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    Scottish First Minister Humza Yousaf is off to a rocky start



    Scottish First Minister Humza Yousaf in Scottish Parliament on March 30, 2023.

    Scotland’s new First Minister Humza Yousaf wanted to talk about just one thing in his first major speech to the Scottish Parliament on Tuesday, April 18: his “new start” for the Scottish nation, with three priorities for the next three years – more equality, more growth and better public services. But controversy quickly caught up with the 38-year-old leader, who has been head of the Scottish National Party (SNP) for less than a month, as his party, Scotland’s largest political force, is weathering a violent storm.

    On Tuesday, shortly before Yousaf’s speech at Holyrood, police in Scotland confirmed the arrest of the party treasurer, Colin Beattie, as part of an investigation launched in 2021 into the SNP’s finances. He was released from police custody the same evening without being charged. Some £667,000 (€755,100) was collected by the party from donors, to fund the campaign for a second independence referendum in the wake of the failed one in 2014. (Scotland voted “yes” to remain in the United Kingdom by 55%) . Police received complaints suggesting the money had been used for another purpose.

    Read more Article reserved for our subscribers SNP turmoil in Scotland pushes independence plans further away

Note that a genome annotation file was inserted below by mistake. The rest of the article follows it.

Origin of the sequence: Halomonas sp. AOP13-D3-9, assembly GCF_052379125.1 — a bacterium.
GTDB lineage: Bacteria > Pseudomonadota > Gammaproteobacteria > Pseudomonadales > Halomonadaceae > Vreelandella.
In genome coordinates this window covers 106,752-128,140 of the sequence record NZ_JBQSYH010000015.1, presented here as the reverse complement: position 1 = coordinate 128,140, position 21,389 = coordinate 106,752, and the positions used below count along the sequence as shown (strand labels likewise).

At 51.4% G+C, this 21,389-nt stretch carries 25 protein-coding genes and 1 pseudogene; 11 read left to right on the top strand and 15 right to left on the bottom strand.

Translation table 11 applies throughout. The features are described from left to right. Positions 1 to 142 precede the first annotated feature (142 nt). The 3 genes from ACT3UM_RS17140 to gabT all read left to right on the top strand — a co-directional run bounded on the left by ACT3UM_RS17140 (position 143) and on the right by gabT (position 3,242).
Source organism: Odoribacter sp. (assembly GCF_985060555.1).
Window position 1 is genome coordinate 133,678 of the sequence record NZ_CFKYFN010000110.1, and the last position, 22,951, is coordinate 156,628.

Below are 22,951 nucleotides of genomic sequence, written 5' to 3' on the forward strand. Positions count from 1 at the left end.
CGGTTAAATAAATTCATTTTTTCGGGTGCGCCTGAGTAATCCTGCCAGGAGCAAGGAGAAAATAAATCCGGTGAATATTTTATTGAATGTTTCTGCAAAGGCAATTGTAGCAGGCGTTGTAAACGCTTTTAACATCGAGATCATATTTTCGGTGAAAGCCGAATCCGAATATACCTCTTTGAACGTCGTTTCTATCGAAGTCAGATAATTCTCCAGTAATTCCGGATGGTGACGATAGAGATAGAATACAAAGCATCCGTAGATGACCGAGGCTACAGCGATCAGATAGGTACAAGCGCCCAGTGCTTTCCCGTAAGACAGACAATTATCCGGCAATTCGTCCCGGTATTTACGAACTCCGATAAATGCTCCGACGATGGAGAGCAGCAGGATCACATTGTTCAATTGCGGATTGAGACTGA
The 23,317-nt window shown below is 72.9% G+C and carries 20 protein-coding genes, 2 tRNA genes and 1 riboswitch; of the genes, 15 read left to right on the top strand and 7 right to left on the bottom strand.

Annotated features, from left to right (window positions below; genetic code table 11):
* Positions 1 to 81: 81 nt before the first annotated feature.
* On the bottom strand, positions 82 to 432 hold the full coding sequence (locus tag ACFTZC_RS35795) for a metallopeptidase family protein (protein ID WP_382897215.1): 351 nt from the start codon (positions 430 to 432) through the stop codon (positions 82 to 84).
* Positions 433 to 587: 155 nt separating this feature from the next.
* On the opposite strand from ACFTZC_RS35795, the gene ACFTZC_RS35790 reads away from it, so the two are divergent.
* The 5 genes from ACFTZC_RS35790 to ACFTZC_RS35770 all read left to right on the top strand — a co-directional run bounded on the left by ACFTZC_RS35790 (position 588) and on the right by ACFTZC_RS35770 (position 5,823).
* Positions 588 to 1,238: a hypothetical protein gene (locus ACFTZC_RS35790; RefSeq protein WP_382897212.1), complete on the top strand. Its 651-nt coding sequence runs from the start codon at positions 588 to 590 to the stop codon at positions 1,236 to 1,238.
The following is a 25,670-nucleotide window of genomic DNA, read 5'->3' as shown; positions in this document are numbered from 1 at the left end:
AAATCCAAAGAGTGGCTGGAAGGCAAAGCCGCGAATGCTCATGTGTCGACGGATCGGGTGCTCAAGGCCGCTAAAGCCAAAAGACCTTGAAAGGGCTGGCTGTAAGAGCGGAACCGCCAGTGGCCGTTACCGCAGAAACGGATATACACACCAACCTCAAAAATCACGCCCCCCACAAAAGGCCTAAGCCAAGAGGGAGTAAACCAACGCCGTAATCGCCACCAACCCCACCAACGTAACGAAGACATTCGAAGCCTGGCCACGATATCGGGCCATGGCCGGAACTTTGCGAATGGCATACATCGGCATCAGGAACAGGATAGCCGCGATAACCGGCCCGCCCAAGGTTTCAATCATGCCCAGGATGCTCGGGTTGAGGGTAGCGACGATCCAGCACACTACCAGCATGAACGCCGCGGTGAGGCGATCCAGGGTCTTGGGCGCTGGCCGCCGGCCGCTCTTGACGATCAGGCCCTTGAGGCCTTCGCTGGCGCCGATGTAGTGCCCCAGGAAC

Seizure of a camper van

    This development is the latest in a long line of disturbing reports involving SNP members, who have until now been loyal to the party’s charismatic former leader, Nicola Sturgeon. In early April, Peter Murrell, the party’s chief executive and Sturgeon’s husband, was arrested by police and released the same evening. The couple’s home was searched for two days and a camper van was seized from Nicola Sturgeon’s mother-in-law’s home. It had been parked there since 2021 and belonged to the SNP. It has also emerged in recent weeks that Murrell had to lend up to €100,000 to the party, which appeared to have cash flow problems, and that he had failed to report the departure of a third of the SNP’s members.

    Yousaf said he was only made aware of some of these developments when he took over as SNP leader at the end of March, exacerbating the impression that the “Sturgeon system” is extremely centralized and opaque. “The camper van was bought by the SNP to run the campaign for the second referendum, thinking that it would start during the pandemic and make it easier for our officials to travel,” said Graham Campbell, a Glasgow city councilor and member of the party’s executive committee. “But the campaign didn’t start after all.”

    No SNP official has yet been charged. But the suspicions are damaging the image of the party, which had built a reputation for integrity, in contrast to the “corruption” of the British Conservative government. “The worst thing is that this toxic climate is likely to last for months, as long as the police investigation has not closed. Even longer if a judicial inquiry is opened,” said Andrew Tickell, a law professor at Glasgow’s Caledonian University and a respected commentator on Scottish politics.

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